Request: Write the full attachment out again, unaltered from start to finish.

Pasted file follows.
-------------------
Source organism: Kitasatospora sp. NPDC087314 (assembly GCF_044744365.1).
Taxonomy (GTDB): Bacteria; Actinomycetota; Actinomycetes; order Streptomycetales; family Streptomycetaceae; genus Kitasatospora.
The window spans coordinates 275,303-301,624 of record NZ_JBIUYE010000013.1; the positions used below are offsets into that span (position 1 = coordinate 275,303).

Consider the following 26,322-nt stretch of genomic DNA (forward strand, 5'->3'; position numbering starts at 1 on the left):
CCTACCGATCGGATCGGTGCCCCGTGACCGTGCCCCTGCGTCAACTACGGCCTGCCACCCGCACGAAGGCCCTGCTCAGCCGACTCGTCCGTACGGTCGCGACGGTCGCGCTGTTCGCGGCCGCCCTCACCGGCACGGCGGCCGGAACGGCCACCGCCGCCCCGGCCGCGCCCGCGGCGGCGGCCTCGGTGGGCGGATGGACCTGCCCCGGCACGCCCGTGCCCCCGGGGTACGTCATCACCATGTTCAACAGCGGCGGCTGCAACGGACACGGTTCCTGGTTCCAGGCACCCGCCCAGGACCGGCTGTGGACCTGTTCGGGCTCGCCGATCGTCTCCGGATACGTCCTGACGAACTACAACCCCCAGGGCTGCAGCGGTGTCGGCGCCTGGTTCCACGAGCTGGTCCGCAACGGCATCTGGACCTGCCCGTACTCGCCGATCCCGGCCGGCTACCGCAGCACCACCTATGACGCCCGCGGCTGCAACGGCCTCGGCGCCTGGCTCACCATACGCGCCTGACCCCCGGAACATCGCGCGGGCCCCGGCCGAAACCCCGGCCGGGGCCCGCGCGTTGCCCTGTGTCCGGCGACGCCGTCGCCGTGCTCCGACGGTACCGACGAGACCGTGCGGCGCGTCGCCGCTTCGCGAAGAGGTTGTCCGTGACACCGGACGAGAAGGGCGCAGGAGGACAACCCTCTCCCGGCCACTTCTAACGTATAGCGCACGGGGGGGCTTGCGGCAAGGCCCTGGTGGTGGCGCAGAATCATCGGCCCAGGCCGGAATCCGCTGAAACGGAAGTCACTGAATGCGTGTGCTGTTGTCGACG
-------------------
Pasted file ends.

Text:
Source organism: Kitasatospora sp. NPDC087314 (assembly GCF_044744365.1).
Taxonomy (GTDB): Bacteria; Actinomycetota; Actinomycetes; order Streptomycetales; family Streptomycetaceae; genus Kitasatospora.
The window spans coordinates 275,303-301,624 of record NZ_JBIUYE010000013.1; the positions used below are offsets into that span (position 1 = coordinate 275,303).

Consider the following 26,322-nt stretch of genomic DNA (forward strand, 5'->3'; position numbering starts at 1 on the left):
CCTACCGATCGGATCGGTGCCCCGTGACCGTGCCCCTGCGTCAACTACGGCCTGCCACCCGCACGAAGGCCCTGCTCAGCCGACTCGTCCGTACGGTCGCGACGGTCGCGCTGTTCGCGGCCGCCCTCACCGGCACGGCGGCCGGAACGGCCACCGCCGCCCCGGCCGCGCCCGCGGCGGCGGCCTCGGTGGGCGGATGGACCTGCCCCGGCACGCCCGTGCCCCCGGGGTACGTCATCACCATGTTCAACAGCGGCGGCTGCAACGGACACGGTTCCTGGTTCCAGGCACCCGCCCAGGACCGGCTGTGGACCTGTTCGGGCTCGCCGATCGTCTCCGGATACGTCCTGACGAACTACAACCCCCAGGGCTGCAGCGGTGTCGGCGCCTGGTTCCACGAGCTGGTCCGCAACGGCATCTGGACCTGCCCGTACTCGCCGATCCCGGCCGGCTACCGCAGCACCACCTATGACGCCCGCGGCTGCAACGGCCTCGGCGCCTGGCTCACCATACGCGCCTGACCCCCGGAACATCGCGCGGGCCCCGGCCGAAACCCCGGCCGGGGCCCGCGCGTTGCCCTGTGTCCGGCGACGCCGTCGCCGTGCTCCGACGGTACCGACGAGACCGTGCGGCGCGTCGCCGCTTCGCGAAGAGGTTGTCCGTGACACCGGACGAGAAGGGCGCAGGAGGACAACCCTCTCCCGGCCACTTCTAACGTATAGCGCACGGGGGGGCTTGCGGCAAGGCCCTGGTGGTGGCGCAGAATCATCGGCCCAGGCCGGAATCCGCTGAAACGGAAGTCACTGAATGCGTGTGCTGTTGTCGACG